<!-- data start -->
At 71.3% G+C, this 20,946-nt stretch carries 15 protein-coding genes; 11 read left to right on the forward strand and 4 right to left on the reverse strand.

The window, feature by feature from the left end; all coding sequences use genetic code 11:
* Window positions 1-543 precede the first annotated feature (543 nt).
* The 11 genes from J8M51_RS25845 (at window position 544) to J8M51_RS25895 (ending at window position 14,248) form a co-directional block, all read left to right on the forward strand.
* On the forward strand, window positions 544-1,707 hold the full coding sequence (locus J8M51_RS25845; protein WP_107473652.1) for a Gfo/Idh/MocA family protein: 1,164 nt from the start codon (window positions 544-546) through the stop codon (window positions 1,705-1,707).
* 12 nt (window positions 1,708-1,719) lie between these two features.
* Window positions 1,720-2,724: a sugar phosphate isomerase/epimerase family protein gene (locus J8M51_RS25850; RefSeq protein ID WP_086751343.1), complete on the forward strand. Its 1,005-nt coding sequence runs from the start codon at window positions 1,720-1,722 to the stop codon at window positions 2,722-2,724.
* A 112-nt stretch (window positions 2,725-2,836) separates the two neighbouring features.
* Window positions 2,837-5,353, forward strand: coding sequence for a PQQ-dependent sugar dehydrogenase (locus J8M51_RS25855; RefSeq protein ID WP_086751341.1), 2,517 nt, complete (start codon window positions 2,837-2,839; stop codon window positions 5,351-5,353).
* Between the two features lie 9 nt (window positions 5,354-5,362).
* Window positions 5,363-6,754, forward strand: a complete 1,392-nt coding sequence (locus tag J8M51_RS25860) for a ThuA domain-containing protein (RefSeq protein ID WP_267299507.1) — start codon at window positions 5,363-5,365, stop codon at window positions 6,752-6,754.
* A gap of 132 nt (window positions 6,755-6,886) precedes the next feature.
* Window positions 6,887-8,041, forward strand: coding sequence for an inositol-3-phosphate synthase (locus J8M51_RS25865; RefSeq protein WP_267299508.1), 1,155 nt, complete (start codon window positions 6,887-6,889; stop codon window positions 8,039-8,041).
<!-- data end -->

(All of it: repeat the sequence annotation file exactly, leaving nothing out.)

At 71.3% G+C, this 20,946-nt stretch carries 15 protein-coding genes; 11 read left to right on the forward strand and 4 right to left on the reverse strand.

The window, feature by feature from the left end; all coding sequences use genetic code 11:
* Window positions 1-543 precede the first annotated feature (543 nt).
* The 11 genes from J8M51_RS25845 (at window position 544) to J8M51_RS25895 (ending at window position 14,248) form a co-directional block, all read left to right on the forward strand.
* On the forward strand, window positions 544-1,707 hold the full coding sequence (locus J8M51_RS25845; protein WP_107473652.1) for a Gfo/Idh/MocA family protein: 1,164 nt from the start codon (window positions 544-546) through the stop codon (window positions 1,705-1,707).
* 12 nt (window positions 1,708-1,719) lie between these two features.
* Window positions 1,720-2,724: a sugar phosphate isomerase/epimerase family protein gene (locus J8M51_RS25850; RefSeq protein ID WP_086751343.1), complete on the forward strand. Its 1,005-nt coding sequence runs from the start codon at window positions 1,720-1,722 to the stop codon at window positions 2,722-2,724.
* A 112-nt stretch (window positions 2,725-2,836) separates the two neighbouring features.
* Window positions 2,837-5,353, forward strand: coding sequence for a PQQ-dependent sugar dehydrogenase (locus J8M51_RS25855; RefSeq protein ID WP_086751341.1), 2,517 nt, complete (start codon window positions 2,837-2,839; stop codon window positions 5,351-5,353).
* Between the two features lie 9 nt (window positions 5,354-5,362).
* Window positions 5,363-6,754, forward strand: a complete 1,392-nt coding sequence (locus tag J8M51_RS25860) for a ThuA domain-containing protein (RefSeq protein ID WP_267299507.1) — start codon at window positions 5,363-5,365, stop codon at window positions 6,752-6,754.
* A gap of 132 nt (window positions 6,755-6,886) precedes the next feature.
* Window positions 6,887-8,041, forward strand: coding sequence for an inositol-3-phosphate synthase (locus J8M51_RS25865; RefSeq protein WP_267299508.1), 1,155 nt, complete (start codon window positions 6,887-6,889; stop codon window positions 8,039-8,041).